U.S. President Joe Biden started his term in office at the beginning of 2021 by canceling the presidential permit for the Keystone XL oil pipeline, clearly stating his goal to promote clean energy solutions at the expense of oil and gas.
By the autumn of 2021, the Biden Administration was already calling on the OPEC+ group to produce more oil than planned to help American households see some relief at the pump, where gasoline prices shot up to a seven-year high.
The apparent clash of energy policies highlighted once again the fact that the last pre-pandemic year 2019 was not the year of peak oil demand as some had suggested in early 2020, considering that global petroleum consumption came roaring back in 2021 as economies rebounded, lock downs were lifted, and the U.S. saw record-high demand.
Total implied petroleum consumption in the United States rose to a record 23.191 million bpd for the week ending December 10. The previous record was set during the week ending August 27 of last year, which had reached fresh highs of 22.820 million bpd.
While it was pushing to promote green energy and placing a moratorium on new oil and gas drilling on federal land, the US Administration has been contending with high gasoline prices as a result of the rebound in American and global oil demand and international crude oil prices.
The U.S. Administration’s struggle has been one of the best examples of the dilemma that most world leaders faced in 2021 and will continue to face for years, and possibly decades, ahead.
The need to ensure affordable energy, including from fossil fuels, while advances in the energy transition and technologies allow green energy to replace a material part of oil and gas demand.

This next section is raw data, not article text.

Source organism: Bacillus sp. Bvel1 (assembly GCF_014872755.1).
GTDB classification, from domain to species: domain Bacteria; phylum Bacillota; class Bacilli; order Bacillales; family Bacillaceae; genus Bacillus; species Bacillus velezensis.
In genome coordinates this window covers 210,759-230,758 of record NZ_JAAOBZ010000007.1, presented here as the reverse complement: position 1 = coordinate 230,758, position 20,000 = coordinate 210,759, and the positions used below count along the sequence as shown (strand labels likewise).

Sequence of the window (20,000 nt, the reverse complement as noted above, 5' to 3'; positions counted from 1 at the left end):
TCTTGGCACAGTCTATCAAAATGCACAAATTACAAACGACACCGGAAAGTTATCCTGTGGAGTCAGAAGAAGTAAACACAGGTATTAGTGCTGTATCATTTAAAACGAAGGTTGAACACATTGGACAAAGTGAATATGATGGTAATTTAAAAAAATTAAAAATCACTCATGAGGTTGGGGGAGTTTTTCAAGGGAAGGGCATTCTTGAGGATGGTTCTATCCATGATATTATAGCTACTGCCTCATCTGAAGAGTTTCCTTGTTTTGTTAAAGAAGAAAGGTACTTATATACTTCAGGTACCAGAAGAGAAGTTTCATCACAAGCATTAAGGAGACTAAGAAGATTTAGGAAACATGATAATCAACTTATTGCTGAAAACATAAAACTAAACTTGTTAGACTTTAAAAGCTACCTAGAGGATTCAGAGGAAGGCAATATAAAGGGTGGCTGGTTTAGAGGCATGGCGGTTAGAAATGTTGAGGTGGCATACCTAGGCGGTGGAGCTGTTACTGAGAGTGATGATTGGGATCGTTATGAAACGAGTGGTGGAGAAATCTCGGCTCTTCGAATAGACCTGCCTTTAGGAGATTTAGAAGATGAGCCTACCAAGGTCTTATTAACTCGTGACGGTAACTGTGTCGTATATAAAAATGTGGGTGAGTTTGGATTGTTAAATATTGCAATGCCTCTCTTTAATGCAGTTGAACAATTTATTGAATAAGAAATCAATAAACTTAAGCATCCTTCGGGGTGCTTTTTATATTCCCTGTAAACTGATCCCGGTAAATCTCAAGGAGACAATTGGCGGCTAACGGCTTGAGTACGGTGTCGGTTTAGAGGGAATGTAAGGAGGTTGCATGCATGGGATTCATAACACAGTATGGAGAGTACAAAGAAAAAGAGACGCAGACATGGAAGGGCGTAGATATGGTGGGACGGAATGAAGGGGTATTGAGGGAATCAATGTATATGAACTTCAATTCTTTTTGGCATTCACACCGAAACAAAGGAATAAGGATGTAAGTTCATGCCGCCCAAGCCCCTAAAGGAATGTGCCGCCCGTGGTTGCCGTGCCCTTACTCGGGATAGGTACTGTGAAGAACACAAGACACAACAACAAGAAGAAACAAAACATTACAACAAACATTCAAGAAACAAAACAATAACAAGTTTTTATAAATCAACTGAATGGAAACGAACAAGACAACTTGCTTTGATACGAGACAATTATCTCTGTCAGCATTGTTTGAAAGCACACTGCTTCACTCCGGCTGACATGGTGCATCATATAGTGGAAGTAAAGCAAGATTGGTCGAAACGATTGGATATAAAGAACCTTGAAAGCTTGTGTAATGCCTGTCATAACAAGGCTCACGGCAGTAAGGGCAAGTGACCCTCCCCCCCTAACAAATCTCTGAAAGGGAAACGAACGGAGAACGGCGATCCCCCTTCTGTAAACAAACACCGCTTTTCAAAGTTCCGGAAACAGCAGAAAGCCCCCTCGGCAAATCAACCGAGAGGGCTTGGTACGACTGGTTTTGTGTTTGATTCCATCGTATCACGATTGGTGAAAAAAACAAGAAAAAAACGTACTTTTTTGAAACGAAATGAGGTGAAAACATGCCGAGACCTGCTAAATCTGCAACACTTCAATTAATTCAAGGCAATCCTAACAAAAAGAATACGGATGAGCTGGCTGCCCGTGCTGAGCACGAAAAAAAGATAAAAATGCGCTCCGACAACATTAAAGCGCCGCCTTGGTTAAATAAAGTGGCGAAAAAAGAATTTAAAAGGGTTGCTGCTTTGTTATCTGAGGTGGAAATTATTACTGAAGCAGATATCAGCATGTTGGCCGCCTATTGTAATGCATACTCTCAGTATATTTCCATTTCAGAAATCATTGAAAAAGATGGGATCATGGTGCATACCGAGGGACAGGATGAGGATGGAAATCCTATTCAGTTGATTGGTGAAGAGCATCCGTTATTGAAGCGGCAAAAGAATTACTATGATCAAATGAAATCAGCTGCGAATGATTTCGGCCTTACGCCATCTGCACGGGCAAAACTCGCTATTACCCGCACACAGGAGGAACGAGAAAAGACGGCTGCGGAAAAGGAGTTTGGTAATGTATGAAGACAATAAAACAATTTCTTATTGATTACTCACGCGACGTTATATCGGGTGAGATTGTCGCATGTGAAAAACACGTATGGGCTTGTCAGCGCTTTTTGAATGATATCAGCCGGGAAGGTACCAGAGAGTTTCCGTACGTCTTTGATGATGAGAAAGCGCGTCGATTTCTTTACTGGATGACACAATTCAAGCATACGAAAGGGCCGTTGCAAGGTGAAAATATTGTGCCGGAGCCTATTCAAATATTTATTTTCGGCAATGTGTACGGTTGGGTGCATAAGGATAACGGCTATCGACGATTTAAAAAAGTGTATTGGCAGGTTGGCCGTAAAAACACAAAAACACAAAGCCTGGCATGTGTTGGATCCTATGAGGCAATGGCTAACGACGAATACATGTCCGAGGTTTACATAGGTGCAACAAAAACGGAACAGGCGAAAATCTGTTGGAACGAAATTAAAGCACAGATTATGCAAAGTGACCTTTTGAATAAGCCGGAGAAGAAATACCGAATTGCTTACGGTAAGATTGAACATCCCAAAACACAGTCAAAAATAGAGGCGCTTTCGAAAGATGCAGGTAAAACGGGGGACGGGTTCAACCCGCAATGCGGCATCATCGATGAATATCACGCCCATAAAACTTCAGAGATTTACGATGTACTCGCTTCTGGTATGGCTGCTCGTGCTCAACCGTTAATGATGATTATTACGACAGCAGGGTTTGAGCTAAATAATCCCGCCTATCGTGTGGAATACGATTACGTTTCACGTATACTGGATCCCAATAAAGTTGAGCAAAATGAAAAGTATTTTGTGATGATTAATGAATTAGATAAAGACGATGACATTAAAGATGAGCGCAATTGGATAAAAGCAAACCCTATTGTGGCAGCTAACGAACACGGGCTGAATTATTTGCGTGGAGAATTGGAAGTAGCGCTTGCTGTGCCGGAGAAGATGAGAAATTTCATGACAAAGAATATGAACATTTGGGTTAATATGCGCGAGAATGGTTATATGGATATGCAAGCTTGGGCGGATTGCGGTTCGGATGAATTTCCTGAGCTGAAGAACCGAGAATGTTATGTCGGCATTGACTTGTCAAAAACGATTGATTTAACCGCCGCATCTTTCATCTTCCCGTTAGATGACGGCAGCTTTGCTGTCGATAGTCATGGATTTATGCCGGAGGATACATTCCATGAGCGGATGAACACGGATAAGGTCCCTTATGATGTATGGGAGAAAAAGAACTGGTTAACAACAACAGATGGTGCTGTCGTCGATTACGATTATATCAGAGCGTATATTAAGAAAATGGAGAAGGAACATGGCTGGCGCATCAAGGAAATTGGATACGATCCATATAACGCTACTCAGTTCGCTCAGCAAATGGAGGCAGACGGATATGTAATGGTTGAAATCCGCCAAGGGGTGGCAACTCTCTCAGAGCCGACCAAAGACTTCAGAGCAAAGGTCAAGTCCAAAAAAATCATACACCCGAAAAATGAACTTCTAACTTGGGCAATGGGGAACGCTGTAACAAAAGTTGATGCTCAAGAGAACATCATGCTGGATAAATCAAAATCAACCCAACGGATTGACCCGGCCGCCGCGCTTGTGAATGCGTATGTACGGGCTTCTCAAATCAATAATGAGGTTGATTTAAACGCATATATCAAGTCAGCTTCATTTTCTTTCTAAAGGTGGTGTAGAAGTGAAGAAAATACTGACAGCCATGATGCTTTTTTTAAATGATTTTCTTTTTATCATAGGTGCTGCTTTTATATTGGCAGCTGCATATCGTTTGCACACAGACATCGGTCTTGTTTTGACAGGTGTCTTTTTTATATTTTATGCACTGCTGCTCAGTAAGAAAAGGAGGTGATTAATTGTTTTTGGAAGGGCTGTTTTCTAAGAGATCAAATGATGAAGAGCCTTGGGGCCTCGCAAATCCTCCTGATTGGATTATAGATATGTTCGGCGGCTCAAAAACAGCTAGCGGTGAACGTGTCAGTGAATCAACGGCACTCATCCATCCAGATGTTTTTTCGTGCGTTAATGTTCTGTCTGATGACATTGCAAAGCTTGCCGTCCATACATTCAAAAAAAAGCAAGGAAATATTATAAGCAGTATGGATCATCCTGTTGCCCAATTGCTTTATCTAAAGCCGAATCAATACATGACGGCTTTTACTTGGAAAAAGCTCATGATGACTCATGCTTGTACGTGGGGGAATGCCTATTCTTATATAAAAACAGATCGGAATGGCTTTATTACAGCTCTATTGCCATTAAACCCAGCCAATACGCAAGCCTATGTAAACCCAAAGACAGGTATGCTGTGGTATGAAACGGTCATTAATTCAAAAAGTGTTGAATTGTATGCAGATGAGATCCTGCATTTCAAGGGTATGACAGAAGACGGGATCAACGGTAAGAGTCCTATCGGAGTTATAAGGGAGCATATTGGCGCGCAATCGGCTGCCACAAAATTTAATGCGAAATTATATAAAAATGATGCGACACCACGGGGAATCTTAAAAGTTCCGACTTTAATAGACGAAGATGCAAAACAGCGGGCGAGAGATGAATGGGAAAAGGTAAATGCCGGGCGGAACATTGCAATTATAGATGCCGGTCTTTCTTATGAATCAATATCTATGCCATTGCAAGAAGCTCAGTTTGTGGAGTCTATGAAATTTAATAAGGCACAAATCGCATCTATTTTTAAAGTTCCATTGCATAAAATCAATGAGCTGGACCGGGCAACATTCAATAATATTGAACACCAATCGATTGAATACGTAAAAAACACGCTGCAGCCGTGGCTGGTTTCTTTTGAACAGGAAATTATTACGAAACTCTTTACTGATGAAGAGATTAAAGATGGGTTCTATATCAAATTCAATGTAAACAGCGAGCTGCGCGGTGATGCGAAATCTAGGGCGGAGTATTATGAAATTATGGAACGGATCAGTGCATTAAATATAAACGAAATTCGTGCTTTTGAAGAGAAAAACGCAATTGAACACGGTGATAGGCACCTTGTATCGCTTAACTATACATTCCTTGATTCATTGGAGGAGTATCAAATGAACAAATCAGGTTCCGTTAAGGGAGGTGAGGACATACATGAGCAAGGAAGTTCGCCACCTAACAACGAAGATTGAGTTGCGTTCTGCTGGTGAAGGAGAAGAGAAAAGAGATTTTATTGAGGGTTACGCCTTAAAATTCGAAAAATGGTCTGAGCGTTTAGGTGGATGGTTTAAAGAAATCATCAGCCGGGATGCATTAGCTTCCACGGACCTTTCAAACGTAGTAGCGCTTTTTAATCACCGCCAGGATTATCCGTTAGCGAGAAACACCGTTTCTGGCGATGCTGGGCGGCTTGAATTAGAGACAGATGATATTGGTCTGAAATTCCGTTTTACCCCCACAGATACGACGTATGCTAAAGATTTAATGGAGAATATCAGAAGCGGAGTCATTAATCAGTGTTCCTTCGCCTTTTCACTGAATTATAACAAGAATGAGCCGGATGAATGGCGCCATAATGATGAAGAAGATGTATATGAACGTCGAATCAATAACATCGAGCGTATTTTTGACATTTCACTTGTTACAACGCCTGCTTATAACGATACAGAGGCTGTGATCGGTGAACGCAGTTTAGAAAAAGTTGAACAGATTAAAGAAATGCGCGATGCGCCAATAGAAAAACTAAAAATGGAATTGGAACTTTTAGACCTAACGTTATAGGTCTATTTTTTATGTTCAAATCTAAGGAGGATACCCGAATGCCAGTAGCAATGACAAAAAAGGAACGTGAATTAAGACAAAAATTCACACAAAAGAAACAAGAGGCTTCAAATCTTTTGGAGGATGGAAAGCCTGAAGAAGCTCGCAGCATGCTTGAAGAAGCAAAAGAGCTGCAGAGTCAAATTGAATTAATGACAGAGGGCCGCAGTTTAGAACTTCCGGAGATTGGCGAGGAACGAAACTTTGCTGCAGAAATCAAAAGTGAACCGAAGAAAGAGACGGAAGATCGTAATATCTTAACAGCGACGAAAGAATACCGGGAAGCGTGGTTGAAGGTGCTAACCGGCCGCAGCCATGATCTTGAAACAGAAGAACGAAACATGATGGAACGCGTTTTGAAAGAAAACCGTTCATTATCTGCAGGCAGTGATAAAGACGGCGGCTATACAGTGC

The energy crisis in Europe, which has contributed to the higher prices of energy commodities in recent months, showed that oil and gas would continue to play a crucial role in meeting the growing global energy demand.
It also served to show that renewables cannot replace fossil fuels overnight because most products like plastics are massively used in common household items, so the transition and all net-zero aspirations will not happen for decades.
Administrations pushing for green energy sources in the long term is an admirable endeavor, but households/voters tend to appreciate short-term fixes to high gasoline prices and surging energy and heating bills.
The U.S. Administration has been looking to do what it can to lower the highest gasoline prices in America. It hasn’t had spectacular success since the summer of 2021.
That’s mostly because international oil prices are typically the major driver of U.S. gasoline prices, and oil enjoyed quite a run last year, with Brent Crude prices reaching an annual high of $86 per barrel at the end of October, before retreating to around $80 in recent days.
The theme continues into 2022, especially after the U.S. Administration pleaded with OPEC+ at the end of 2021 for help to curb high gasoline prices, instead of turning first to the industry at home, which sits on vast oil and gas reserves.
The U.S. shale sector, however, seems reluctant to reinvest too much in drilling new wells, seeking to reward shareholders after years of poor investor returns.
The American oil industry is also frustrated with the US Administration’s neglect and proposed policies burdening the sector and making domestic oil production more expensive while increasing reliance on foreign oil.
This objective of having affordable and reliable energy supply now while working for more renewable sources in the energy mix in the longer term.
This should give the Administration food for thought about how it has been treating its own oil and gas industry over the past year and from where the world’s single largest petroleum consumer, America, sources the oil to meet demand.
Oil Price.com / ABC Flash-Point Oil & Gas News 2022.